What if the double-M1 Max chip is actually coming to the MacBook Pro, too? I have a totally unsubstantiated theory that there will be an even higher-end MacBook Pro at the very top of the lineup with the same double-M1 Max chip that will go in the Mac Pro. The kicker is that the entire machine will be double-anodized in black aluminum, not just the keyboard.
In 2020, in anticipation of the iPhone 12, I wrote the following:
smartphones are maturing so we should expect to keep them for longer and longer periods of time […] the phone I buy this fall should last until fall 2025.
If the rumored 48 megapixel camera comes to pass, I will not wait until fall 2025 for a new phone.
Mixed rumors from The Elec suggest the possibility of the entire sensor area being reduced to a single small hole for the camera. The speaker has already migrated to the very top of the device, and Apple has allegedly engineered Face ID to work through the display, but that still leaves the ambient light sensor and proximity sensor. Perhaps they have found a way to reduce those parts even further in size. If it is true, we will undoubtedly have this fact leaked throughout next year as that would require new case and screen protector designs.
Like the family member who everyone silently acknowledges this is their last Christmas, I mourn in anticipation the upcoming loss of the mini iPhone. The iPhone 14 will only come in 6.1″ and 6.7″ sizes. This is, without a doubt, the smart move on their part—even if it makes people like me sad.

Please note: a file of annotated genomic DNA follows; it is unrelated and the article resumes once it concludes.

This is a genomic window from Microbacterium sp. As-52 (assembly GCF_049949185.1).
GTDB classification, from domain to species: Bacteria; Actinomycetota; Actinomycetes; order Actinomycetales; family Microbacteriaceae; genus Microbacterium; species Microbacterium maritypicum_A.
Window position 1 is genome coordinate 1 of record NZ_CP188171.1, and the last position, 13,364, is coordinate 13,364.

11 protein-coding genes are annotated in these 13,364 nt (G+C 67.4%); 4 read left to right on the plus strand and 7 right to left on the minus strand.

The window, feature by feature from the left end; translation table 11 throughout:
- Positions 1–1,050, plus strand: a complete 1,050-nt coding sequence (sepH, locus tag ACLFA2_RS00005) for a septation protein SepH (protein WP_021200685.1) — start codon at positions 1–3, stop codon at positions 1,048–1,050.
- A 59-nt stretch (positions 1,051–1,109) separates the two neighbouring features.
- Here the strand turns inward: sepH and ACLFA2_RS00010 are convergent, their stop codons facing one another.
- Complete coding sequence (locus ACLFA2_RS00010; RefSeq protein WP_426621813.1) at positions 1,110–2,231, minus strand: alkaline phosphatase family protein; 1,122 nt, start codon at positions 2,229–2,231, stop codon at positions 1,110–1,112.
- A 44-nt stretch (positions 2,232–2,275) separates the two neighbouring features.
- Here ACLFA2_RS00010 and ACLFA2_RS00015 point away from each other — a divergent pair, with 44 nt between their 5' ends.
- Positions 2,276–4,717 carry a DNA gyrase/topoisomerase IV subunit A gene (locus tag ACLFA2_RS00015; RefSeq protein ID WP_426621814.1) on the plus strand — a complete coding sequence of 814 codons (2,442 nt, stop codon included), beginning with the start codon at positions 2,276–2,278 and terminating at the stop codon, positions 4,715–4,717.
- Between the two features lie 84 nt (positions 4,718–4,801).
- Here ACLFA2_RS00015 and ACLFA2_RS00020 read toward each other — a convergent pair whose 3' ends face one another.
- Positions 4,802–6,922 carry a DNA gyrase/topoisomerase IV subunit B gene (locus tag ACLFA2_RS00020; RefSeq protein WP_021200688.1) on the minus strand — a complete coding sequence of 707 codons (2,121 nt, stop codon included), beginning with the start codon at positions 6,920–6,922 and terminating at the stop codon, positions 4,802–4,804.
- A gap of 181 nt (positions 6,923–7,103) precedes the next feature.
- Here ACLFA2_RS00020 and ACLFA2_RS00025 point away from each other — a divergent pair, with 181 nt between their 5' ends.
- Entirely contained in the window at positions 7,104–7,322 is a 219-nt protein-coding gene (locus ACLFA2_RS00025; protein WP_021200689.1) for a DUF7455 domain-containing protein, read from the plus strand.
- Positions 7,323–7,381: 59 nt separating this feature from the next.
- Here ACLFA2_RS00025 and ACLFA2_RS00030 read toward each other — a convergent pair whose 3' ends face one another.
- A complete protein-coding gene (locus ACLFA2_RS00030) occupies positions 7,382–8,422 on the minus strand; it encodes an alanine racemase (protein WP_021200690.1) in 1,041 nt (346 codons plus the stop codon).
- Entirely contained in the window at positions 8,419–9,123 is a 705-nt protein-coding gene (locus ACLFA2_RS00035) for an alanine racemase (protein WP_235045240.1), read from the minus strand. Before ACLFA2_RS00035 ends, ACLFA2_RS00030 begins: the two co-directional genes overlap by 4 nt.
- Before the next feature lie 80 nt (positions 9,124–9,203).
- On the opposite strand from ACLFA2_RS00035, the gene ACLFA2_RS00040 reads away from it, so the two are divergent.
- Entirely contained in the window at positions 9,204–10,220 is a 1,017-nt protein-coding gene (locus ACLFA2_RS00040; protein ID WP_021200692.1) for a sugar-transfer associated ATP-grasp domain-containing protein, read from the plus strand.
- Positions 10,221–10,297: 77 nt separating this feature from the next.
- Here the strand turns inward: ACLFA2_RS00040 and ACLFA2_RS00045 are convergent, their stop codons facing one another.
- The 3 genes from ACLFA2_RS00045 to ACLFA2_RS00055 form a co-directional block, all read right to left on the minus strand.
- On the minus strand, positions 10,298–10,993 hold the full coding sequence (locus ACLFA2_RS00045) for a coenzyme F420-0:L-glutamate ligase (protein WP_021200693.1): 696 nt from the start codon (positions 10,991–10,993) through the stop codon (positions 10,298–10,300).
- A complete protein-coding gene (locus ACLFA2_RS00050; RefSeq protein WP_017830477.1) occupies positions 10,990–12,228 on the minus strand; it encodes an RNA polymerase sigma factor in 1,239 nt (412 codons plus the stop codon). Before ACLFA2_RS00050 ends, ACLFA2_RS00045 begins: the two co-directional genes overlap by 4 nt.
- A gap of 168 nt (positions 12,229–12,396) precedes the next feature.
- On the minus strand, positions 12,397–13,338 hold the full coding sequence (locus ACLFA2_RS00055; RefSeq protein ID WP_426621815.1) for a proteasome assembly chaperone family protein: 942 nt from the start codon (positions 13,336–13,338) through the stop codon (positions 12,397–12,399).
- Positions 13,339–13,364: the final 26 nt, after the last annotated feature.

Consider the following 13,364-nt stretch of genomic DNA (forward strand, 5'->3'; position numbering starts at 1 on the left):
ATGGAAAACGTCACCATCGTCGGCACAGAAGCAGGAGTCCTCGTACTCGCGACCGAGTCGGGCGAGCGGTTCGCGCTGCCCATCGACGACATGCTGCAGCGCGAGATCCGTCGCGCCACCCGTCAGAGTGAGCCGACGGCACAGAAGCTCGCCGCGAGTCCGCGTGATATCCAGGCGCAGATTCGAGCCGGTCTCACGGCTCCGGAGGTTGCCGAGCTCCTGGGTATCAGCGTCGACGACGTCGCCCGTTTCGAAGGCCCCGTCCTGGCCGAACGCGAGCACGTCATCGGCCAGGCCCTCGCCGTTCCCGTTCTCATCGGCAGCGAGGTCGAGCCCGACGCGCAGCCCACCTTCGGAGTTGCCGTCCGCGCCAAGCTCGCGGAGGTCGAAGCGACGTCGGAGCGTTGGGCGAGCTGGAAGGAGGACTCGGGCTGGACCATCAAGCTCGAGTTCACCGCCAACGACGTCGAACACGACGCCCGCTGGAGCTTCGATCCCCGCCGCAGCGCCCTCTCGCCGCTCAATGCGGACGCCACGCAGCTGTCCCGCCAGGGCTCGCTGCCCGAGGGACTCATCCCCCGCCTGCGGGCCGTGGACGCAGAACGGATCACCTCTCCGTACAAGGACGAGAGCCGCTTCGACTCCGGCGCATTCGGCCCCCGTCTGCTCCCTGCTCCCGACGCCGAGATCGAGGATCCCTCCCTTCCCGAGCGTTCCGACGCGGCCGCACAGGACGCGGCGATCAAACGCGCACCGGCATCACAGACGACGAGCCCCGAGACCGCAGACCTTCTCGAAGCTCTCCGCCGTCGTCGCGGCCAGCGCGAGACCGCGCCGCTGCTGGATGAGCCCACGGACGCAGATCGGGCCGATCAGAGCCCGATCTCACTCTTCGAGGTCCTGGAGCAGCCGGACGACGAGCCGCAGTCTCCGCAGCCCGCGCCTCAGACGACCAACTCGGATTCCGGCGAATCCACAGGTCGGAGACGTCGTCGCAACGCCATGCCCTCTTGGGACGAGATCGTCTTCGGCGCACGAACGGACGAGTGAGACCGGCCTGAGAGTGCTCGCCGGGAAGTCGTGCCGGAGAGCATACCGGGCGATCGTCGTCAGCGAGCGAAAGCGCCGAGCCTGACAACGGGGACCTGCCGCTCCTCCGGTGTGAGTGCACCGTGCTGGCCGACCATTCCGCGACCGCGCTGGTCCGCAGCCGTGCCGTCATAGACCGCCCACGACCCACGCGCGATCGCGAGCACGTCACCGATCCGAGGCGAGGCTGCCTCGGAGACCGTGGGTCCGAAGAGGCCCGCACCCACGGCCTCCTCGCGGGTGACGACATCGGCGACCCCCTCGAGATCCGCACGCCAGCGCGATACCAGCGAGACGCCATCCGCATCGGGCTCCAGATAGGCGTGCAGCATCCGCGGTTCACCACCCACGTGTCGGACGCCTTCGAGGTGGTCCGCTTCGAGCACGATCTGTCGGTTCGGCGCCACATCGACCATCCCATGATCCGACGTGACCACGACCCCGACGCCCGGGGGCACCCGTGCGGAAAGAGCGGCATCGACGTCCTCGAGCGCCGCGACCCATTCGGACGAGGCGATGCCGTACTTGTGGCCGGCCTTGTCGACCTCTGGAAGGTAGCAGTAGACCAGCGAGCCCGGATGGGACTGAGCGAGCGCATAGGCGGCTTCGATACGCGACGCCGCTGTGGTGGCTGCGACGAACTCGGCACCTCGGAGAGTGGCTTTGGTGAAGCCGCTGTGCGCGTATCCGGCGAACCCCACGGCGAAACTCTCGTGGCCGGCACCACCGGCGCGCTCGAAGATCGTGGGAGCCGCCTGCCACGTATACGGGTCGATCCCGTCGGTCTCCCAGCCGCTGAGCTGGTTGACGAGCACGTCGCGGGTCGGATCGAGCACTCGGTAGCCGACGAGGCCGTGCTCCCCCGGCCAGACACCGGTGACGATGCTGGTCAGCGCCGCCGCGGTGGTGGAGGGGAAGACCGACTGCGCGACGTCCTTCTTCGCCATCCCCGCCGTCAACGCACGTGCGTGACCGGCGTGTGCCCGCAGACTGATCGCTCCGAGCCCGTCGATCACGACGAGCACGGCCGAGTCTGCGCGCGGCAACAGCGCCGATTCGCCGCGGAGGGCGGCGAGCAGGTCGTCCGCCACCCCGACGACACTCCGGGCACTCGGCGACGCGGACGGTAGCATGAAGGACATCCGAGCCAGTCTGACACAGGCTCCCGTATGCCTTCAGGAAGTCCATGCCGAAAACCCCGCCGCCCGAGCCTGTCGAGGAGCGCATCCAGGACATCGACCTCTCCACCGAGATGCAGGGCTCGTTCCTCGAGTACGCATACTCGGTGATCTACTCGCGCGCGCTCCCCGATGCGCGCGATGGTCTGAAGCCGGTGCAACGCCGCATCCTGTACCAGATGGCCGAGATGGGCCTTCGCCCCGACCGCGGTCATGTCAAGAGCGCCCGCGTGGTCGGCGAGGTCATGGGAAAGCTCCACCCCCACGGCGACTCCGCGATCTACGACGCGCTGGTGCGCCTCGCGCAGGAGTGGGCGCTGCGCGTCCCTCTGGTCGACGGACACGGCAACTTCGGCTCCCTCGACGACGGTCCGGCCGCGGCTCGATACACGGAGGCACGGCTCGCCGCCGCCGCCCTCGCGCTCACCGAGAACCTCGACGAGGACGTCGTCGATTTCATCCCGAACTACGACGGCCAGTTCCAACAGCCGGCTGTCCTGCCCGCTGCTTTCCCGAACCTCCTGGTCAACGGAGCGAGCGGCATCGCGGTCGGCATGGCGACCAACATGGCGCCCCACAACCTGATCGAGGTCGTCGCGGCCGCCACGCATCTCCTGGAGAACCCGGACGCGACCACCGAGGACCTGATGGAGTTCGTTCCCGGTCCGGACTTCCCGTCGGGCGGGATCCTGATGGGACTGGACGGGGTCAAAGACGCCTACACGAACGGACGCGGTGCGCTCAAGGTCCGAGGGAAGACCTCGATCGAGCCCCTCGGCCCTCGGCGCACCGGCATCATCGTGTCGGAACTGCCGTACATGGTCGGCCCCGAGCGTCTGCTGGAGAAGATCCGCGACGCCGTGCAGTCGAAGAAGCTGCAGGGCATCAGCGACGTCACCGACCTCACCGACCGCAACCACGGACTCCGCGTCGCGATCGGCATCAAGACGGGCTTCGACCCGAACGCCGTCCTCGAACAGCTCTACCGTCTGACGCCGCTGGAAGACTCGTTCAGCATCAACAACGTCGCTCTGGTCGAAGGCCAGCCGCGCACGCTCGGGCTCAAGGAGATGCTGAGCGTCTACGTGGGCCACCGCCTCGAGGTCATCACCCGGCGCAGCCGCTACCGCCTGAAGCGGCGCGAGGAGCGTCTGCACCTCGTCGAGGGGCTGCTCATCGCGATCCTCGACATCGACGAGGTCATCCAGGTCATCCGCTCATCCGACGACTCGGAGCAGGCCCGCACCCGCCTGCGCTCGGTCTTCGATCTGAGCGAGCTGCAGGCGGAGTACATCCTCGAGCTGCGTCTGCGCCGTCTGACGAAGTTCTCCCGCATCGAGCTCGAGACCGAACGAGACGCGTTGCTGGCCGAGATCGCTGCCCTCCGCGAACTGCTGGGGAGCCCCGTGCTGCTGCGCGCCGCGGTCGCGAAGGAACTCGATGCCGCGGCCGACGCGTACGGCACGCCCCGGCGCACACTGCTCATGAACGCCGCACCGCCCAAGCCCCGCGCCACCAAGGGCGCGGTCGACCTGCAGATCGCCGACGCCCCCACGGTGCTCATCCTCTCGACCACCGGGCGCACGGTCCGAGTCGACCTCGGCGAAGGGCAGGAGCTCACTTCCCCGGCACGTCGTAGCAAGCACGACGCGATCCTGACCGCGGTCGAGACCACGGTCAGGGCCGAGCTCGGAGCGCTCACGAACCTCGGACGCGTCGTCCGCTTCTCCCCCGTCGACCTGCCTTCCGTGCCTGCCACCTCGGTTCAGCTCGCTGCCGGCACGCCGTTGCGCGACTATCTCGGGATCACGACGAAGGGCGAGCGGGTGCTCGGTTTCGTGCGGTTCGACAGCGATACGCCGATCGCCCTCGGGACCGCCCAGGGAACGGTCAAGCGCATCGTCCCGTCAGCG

The 2021 iPad lineup makes sense again. The iPad Pro is the most advanced with the best display and an M1 chip; the iPad Air and iPad mini take a few compromises to bring the most popular features down to a middle price point; the base iPad combines the latest A-series chip with old parts to make a low-cost device that is just as fast. It is the same formula that works for the iPhone.
According to Gurman, a new iPad Pro will feature 5G, a new design with a glass back, wireless charging, and most important of all, a $100 price increase. I am interested in hearing Apple’s justification for wireless charging on what is effectively a modular notebook computer. I do not think (or, at least, I really hope) their solution does not require a full-glass back panel as reported; the substantial increase in weight and fragility would be a big compromise.
As for the rest of the lineup? Evidently, not much, as the rumor mill has dried up here thus far. The iPad Air will at minimum be brought up to spec with the iPad mini with 5G, the A15 chip and Center Stage. Surely, at some point, the base iPad will get the iPad Air design for compatibility with the Apple Pencil 2, right?
According to Ming-Chi Kuo, this will be a minor update with a body temperature sensor and a faster processor. The Wall Street Journal reports they are still working on non-invasive blood pressure and blood glucose monitoring, sleep apnea detection and broader detection of atrial fibrillation. Somehow I doubt those will make the cut this year.
A rugged model for highly active people is a natural extension of the lineup that I will appreciate from afar as I am merely a moderately active person.
AirPods Pro 2, according to both Bloomberg and Kuo, are likely to be released. What will that entail? As of yet, nothing conclusive.
I am at the absolute edge of my seat.
The first Apple Watch was slow and unreliable. The first iPad did not have a front nor a rear camera. The first iPhone did not have copy and paste for years. Analysts who have been down this road before know that Apple likes to get the technology platform right and fills in the gaps later.
Do not expect to be amazed by the incredible number of features or apps—expect to be amazed by the design, interface, versatility, and most of all, price tag.